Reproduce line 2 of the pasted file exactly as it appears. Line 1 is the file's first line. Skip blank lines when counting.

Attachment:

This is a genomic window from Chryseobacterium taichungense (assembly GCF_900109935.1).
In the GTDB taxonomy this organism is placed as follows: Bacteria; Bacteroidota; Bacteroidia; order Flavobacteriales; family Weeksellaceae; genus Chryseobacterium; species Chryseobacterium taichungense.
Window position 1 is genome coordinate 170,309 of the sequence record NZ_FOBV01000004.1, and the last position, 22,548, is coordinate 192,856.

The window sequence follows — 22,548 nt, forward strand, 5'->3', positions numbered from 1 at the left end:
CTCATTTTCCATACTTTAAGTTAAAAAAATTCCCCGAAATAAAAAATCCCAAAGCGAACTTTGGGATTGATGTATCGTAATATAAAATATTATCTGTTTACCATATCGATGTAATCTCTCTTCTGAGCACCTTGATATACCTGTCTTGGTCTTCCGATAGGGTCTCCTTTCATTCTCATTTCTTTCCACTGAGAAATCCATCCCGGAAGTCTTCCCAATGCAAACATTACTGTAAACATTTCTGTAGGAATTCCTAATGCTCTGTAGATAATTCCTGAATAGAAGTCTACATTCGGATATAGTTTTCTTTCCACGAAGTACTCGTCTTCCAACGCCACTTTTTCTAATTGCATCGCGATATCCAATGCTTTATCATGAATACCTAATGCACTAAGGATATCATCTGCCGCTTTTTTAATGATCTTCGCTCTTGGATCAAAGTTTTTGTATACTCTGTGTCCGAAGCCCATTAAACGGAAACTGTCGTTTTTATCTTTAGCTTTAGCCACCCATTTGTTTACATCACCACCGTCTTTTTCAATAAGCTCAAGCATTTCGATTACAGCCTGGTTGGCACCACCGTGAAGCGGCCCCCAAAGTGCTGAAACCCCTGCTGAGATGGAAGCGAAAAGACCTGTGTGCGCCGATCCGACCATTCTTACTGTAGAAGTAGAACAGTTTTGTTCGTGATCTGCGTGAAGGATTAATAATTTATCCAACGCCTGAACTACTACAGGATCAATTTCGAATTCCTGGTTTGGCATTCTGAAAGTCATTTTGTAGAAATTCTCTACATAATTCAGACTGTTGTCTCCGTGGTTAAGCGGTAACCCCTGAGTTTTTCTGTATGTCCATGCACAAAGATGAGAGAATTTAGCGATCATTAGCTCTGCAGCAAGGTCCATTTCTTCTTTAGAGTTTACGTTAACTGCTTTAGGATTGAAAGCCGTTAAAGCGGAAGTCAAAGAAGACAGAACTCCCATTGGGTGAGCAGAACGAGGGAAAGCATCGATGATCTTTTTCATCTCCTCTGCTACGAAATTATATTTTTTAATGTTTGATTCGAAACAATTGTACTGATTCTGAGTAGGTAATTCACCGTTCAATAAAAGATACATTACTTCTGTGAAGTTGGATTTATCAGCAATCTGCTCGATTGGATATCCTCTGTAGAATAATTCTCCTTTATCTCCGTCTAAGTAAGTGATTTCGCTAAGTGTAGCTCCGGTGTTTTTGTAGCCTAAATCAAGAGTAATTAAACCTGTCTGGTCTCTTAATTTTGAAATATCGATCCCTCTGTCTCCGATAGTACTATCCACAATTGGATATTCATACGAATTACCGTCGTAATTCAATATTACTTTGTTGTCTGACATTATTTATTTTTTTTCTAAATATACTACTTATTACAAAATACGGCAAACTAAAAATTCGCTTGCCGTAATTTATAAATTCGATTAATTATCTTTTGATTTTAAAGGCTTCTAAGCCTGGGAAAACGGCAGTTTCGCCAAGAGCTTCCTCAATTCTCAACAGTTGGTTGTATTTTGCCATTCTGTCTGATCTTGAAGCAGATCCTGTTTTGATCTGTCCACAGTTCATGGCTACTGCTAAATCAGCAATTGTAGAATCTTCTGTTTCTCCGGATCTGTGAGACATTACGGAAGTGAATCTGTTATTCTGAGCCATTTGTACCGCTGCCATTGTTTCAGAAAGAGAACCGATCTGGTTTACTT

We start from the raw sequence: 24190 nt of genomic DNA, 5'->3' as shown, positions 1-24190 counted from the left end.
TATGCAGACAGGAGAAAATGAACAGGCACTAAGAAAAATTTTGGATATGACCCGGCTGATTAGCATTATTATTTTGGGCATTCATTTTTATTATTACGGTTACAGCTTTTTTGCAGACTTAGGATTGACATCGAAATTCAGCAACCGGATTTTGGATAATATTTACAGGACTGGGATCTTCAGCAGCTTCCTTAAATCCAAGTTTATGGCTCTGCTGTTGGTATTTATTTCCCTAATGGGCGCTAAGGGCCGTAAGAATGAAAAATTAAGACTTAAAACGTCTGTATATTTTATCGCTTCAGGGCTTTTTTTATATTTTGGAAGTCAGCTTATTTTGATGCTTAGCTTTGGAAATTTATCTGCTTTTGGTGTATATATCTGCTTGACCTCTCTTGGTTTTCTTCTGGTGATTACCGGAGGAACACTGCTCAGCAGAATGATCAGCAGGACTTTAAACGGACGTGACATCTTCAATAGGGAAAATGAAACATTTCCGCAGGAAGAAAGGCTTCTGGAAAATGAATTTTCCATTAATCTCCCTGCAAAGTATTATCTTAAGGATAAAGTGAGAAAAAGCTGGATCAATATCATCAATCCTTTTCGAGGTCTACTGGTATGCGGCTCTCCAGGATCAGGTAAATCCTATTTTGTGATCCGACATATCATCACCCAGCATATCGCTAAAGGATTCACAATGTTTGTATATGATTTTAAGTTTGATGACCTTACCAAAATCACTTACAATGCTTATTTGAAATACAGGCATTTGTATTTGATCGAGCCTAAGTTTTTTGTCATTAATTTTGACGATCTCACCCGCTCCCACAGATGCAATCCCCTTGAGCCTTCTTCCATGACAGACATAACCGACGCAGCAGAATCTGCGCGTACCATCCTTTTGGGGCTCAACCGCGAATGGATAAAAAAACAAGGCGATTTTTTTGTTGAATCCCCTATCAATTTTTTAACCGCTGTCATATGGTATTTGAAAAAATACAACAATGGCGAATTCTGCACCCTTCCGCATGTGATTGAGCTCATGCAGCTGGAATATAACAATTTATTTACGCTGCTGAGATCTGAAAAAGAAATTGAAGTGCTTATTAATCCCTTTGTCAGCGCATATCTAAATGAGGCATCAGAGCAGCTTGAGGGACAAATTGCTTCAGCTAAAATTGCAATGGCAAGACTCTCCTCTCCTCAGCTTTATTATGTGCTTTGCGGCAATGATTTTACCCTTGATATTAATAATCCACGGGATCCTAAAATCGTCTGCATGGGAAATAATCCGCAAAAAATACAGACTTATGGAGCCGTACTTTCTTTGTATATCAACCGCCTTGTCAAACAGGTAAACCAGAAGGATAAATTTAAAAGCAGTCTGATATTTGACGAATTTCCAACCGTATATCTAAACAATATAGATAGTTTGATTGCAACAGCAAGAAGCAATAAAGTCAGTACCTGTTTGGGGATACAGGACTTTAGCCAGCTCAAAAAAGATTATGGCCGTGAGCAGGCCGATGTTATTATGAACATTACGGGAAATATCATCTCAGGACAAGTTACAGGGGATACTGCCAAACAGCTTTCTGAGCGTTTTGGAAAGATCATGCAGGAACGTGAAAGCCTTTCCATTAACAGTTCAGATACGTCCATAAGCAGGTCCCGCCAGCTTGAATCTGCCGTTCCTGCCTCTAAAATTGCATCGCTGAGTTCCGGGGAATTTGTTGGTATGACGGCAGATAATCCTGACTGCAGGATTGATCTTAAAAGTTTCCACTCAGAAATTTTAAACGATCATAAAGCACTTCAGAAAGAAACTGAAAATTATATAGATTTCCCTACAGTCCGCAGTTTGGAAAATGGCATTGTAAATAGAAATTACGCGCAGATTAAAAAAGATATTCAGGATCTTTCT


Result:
In the GTDB taxonomy this organism is placed as follows: Bacteria; Bacteroidota; Bacteroidia; order Flavobacteriales; family Weeksellaceae; genus Chryseobacterium; species Chryseobacterium taichungense.